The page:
(Host) Tropical Storm Irene has swept flooding and destruction across Vermont. One woman is missing and was last seen floating in the Deerfield River.
As VPR’s Ross Sneyd reports, state officials say no one should be on the roads at this hour.
(Sneyd) From the Deerfield Valley in the south to the Champlain Valley in the west, Irene is dropping tremendous amounts of water.
And the water is jumping its banks, undermining roads and creating havoc.
Transportation Secretary Brian Searles says Vermonters should not head out, even if the rain stops.
(Searles) "Well right now, there isn’t a road in the state of Vermont that’s unaffected by this storm. And we have all of our operations people, our operations people deployed. They’re in triage mode and they’re trying to deal with situations that are coming up so fast, quite frankly, that they’re having a hard time keeping up with them."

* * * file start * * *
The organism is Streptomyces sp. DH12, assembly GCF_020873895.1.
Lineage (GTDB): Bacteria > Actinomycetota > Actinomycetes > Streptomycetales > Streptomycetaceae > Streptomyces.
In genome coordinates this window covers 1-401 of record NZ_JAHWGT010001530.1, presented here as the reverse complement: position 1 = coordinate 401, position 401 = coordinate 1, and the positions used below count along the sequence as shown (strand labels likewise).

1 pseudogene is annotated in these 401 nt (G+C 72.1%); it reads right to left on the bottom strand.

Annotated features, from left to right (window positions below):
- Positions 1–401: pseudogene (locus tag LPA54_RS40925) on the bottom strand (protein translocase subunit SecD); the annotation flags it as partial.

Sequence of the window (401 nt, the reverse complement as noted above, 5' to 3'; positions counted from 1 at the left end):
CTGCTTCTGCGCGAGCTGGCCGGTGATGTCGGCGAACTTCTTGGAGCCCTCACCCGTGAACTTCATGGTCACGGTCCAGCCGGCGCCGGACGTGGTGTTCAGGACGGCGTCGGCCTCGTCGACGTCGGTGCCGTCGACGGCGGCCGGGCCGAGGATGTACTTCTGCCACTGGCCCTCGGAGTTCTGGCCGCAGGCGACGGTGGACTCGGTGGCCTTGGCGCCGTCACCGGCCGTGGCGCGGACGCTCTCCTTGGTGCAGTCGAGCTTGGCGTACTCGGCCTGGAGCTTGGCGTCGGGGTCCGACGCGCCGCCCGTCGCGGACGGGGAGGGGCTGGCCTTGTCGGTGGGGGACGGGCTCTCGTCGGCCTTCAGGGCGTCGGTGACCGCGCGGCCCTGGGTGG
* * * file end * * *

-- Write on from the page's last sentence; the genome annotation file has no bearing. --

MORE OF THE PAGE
(Sneyd) Among the roads that are closed is Interstate 91 between Rockingham and Westminster.
Southern Vermont has been badly hit. Emergency crews have helped evacuate some. And a 21-year-old woman is missing. She was last seen floating away in the Deerfield River.
In Rutland, the state police emergency dispatch center was flooded. Its operations were shifted to Derby.
The storm is moving up the Champlain Valley and Governor Peter Shumlin says it’s still dangerous.
(Shumlin) "We expect further flash flooding. We have roads, bridges, culverts washed out. We have communities isolated by high water. We have 10,000 Vermonters without power. We expect more later on, more trees to fall, more flooding to come."
(Sneyd) Even as the governor spoke, the number of power outages grew – and was likely to go higher.
For VPR New, I’m Ross Sneyd in Waterbury.